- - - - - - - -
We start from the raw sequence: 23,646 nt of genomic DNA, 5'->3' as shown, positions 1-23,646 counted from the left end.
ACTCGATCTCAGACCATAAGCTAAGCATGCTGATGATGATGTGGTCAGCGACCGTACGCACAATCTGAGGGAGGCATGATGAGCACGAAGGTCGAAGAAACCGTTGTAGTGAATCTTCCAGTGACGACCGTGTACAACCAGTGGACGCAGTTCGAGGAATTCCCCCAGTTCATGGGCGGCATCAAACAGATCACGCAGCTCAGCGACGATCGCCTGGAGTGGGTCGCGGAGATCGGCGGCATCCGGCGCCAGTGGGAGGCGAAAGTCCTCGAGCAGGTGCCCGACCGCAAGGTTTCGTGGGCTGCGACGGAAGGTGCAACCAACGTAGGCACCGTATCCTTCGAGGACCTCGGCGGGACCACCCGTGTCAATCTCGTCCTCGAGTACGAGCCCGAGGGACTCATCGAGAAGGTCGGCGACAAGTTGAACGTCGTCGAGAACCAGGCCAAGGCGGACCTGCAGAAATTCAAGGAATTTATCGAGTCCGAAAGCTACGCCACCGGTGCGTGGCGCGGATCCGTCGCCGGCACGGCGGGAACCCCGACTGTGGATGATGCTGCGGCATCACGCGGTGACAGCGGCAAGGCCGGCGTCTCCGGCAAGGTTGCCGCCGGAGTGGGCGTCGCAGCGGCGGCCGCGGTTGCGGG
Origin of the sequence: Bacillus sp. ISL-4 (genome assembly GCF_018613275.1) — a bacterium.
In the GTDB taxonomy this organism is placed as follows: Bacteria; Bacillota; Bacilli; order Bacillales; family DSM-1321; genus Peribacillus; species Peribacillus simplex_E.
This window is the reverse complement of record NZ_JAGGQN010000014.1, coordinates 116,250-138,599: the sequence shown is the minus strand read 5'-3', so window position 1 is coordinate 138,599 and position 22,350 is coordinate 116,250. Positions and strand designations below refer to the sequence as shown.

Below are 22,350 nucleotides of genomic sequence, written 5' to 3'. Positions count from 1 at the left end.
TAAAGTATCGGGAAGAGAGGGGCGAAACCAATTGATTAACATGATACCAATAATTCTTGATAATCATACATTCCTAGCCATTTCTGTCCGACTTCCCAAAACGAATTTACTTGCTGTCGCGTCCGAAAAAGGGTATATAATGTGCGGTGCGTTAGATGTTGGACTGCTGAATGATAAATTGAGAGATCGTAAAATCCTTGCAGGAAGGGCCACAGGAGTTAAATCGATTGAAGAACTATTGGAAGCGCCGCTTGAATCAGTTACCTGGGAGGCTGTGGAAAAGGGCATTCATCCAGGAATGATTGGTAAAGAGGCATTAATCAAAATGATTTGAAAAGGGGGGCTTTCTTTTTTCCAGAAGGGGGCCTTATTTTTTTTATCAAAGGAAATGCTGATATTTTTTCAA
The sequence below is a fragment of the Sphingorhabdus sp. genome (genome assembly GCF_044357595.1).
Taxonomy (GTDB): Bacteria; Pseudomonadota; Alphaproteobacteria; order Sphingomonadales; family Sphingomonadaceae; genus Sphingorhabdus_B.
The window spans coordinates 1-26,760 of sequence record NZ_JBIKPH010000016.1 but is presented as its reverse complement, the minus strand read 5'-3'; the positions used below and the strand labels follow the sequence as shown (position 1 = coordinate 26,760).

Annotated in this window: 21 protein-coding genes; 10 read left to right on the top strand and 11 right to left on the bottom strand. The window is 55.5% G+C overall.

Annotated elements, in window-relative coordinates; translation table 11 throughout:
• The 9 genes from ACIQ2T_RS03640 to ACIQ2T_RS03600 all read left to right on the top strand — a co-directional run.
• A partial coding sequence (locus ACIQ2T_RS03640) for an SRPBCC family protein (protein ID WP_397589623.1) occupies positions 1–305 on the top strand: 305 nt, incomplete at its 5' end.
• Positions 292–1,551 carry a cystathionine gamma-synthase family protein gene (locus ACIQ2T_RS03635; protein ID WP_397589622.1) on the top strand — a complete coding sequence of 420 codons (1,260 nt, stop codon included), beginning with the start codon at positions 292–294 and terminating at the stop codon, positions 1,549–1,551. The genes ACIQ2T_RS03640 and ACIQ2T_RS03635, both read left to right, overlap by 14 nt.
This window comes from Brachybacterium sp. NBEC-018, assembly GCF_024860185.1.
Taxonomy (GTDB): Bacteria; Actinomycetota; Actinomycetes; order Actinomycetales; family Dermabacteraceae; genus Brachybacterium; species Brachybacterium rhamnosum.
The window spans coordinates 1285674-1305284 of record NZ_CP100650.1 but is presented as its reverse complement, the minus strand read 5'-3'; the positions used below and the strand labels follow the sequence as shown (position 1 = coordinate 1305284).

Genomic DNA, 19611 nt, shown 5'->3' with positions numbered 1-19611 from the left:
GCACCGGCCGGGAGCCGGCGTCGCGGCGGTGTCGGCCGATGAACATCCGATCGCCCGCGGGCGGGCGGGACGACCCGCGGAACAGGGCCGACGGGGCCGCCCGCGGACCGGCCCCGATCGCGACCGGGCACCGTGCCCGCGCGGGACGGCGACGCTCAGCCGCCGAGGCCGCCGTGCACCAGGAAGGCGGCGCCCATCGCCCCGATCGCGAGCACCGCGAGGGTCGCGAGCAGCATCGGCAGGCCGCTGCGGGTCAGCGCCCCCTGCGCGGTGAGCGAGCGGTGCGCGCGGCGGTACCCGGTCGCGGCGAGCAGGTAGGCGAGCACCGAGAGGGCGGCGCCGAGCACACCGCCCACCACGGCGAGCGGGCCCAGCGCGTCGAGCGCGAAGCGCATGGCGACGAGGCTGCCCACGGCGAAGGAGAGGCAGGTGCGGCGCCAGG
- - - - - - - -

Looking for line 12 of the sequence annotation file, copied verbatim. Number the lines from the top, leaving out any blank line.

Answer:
Annotated elements, in window-relative coordinates; translation table 11 throughout: